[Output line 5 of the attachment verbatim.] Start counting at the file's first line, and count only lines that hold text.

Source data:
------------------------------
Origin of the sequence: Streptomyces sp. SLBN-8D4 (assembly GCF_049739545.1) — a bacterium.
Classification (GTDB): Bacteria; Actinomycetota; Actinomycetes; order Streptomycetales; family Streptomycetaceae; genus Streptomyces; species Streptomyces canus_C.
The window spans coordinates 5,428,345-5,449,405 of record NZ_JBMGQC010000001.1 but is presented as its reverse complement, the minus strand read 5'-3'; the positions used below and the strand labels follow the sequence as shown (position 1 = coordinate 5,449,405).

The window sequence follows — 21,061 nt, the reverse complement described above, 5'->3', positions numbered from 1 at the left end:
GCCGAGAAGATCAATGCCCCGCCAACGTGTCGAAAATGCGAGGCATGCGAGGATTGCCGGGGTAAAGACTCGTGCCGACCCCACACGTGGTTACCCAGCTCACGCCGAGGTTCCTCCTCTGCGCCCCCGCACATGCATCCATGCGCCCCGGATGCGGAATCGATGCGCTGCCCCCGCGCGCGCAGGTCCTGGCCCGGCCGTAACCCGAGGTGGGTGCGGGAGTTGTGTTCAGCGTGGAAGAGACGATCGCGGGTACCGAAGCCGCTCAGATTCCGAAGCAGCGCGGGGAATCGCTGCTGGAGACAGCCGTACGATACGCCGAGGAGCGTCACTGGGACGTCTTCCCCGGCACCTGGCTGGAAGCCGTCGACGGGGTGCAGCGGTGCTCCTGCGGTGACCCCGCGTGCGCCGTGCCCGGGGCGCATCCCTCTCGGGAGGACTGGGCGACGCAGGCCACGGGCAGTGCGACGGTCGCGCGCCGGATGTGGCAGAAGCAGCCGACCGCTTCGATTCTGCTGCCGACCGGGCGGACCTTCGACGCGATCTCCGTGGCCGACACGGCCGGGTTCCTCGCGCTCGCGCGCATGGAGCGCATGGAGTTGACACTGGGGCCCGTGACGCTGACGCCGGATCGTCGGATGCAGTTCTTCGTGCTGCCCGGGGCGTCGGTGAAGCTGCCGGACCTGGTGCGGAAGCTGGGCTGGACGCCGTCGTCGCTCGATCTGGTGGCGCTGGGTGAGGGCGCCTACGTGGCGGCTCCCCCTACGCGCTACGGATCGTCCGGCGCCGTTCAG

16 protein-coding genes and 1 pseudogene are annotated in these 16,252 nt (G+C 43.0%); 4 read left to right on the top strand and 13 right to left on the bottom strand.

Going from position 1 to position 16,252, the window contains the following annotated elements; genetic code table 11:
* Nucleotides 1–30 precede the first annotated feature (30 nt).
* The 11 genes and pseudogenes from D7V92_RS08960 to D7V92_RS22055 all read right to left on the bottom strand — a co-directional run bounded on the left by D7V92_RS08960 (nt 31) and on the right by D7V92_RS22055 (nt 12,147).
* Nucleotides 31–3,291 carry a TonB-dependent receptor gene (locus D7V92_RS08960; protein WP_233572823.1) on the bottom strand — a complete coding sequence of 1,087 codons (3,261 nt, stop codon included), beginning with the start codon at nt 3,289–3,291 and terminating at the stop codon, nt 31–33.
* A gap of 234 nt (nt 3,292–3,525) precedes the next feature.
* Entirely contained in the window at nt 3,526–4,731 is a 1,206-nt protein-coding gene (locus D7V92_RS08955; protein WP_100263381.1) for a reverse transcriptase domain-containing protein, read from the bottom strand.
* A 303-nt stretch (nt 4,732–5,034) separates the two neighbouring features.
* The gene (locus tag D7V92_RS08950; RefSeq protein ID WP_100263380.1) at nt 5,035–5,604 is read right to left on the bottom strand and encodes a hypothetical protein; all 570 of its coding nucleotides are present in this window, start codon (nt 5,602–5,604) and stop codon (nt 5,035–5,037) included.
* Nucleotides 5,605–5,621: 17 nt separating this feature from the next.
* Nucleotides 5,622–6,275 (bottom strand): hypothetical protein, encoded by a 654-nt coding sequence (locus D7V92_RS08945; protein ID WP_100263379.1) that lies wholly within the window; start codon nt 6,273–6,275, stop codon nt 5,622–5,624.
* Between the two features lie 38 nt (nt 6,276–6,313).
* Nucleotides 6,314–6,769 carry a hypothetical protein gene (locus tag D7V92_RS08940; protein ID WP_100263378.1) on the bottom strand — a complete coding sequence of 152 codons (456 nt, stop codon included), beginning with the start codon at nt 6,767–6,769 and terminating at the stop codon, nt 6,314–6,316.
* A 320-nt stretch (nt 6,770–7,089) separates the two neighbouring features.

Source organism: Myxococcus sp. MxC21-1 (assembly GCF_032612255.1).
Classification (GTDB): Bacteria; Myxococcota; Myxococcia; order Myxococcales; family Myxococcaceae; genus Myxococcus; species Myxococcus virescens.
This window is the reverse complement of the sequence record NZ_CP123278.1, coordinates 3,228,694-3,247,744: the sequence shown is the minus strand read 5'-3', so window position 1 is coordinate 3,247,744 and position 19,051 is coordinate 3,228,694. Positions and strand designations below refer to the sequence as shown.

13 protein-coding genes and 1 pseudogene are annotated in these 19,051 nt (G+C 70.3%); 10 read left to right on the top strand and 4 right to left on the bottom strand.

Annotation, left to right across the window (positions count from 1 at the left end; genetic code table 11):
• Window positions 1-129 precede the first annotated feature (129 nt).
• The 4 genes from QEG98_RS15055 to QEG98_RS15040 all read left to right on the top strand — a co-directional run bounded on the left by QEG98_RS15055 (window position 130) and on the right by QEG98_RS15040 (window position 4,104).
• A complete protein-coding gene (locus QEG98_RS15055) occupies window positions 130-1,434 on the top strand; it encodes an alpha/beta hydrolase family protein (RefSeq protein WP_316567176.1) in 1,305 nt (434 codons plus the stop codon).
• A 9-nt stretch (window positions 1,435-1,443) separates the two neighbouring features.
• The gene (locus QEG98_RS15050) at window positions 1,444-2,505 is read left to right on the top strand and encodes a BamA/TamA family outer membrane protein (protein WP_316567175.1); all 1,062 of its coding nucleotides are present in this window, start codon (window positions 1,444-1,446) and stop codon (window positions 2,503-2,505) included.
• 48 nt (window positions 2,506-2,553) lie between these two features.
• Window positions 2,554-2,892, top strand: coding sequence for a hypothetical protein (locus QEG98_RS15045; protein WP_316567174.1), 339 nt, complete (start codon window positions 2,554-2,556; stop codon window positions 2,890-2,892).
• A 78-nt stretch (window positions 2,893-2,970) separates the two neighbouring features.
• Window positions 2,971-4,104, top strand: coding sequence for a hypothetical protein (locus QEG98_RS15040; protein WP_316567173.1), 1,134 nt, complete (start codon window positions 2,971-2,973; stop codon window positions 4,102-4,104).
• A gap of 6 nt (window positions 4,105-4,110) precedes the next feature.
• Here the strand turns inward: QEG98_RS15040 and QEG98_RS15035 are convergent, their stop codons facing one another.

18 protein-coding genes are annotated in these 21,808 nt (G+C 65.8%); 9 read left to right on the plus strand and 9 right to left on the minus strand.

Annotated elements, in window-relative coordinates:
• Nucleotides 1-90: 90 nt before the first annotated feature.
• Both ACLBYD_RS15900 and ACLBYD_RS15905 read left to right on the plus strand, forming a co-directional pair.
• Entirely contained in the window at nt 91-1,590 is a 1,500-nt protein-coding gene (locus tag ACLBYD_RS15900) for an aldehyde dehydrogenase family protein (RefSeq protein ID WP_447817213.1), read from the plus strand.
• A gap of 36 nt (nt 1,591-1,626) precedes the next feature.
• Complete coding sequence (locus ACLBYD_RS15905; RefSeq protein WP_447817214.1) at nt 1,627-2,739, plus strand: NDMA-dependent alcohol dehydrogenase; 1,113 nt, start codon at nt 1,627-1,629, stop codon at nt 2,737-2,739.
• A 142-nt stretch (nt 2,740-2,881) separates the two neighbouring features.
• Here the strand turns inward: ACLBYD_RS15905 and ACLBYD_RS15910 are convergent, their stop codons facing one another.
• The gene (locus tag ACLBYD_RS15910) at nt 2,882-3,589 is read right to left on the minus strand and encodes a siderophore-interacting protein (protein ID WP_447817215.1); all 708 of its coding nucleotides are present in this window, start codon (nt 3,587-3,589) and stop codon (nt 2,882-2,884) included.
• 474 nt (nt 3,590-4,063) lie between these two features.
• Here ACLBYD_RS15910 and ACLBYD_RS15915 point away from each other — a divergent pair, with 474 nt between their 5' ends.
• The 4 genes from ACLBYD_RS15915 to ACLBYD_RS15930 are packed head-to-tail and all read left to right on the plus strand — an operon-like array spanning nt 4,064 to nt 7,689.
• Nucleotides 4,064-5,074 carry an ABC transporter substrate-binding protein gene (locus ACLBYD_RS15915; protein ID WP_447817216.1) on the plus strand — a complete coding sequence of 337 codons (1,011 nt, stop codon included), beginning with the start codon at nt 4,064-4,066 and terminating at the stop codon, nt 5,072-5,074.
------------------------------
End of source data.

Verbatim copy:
GCCGAGAAGATCAATGCCCCGCCAACGTGTCGAAAATGCGAGGCATGCGAGGATTGCCGGGGTAAAGACTCGTGCCGACCCCACACGTGGTTACCCAGCTCACGCCGAGGTTCCTCCTCTGCGCCCCCGCACATGCATCCATGCGCCCCGGATGCGGAATCGATGCGCTGCCCCCGCGCGCGCAGGTCCTGGCCCGGCCGTAACCCGAGGTGGGTGCGGGAGTTGTGTTCAGCGTGGAAGAGACGATCGCGGGTACCGAAGCCGCTCAGATTCCGAAGCAGCGCGGGGAATCGCTGCTGGAGACAGCCGTACGATACGCCGAGGAGCGTCACTGGGACGTCTTCCCCGGCACCTGGCTGGAAGCCGTCGACGGGGTGCAGCGGTGCTCCTGCGGTGACCCCGCGTGCGCCGTGCCCGGGGCGCATCCCTCTCGGGAGGACTGGGCGACGCAGGCCACGGGCAGTGCGACGGTCGCGCGCCGGATGTGGCAGAAGCAGCCGACCGCTTCGATTCTGCTGCCGACCGGGCGGACCTTCGACGCGATCTCCGTGGCCGACACGGCCGGGTTCCTCGCGCTCGCGCGCATGGAGCGCATGGAGTTGACACTGGGGCCCGTGACGCTGACGCCGGATCGTCGGATGCAGTTCTTCGTGCTGCCCGGGGCGTCGGTGAAGCTGCCGGACCTGGTGCGGAAGCTGGGCTGGACGCCGTCGTCGCTCGATCTGGTGGCGCTGGGTGAGGGCGCCTACGTGGCGGCTCCCCCTACGCGCTACGGATCGTCCGGCGCCGTTCAG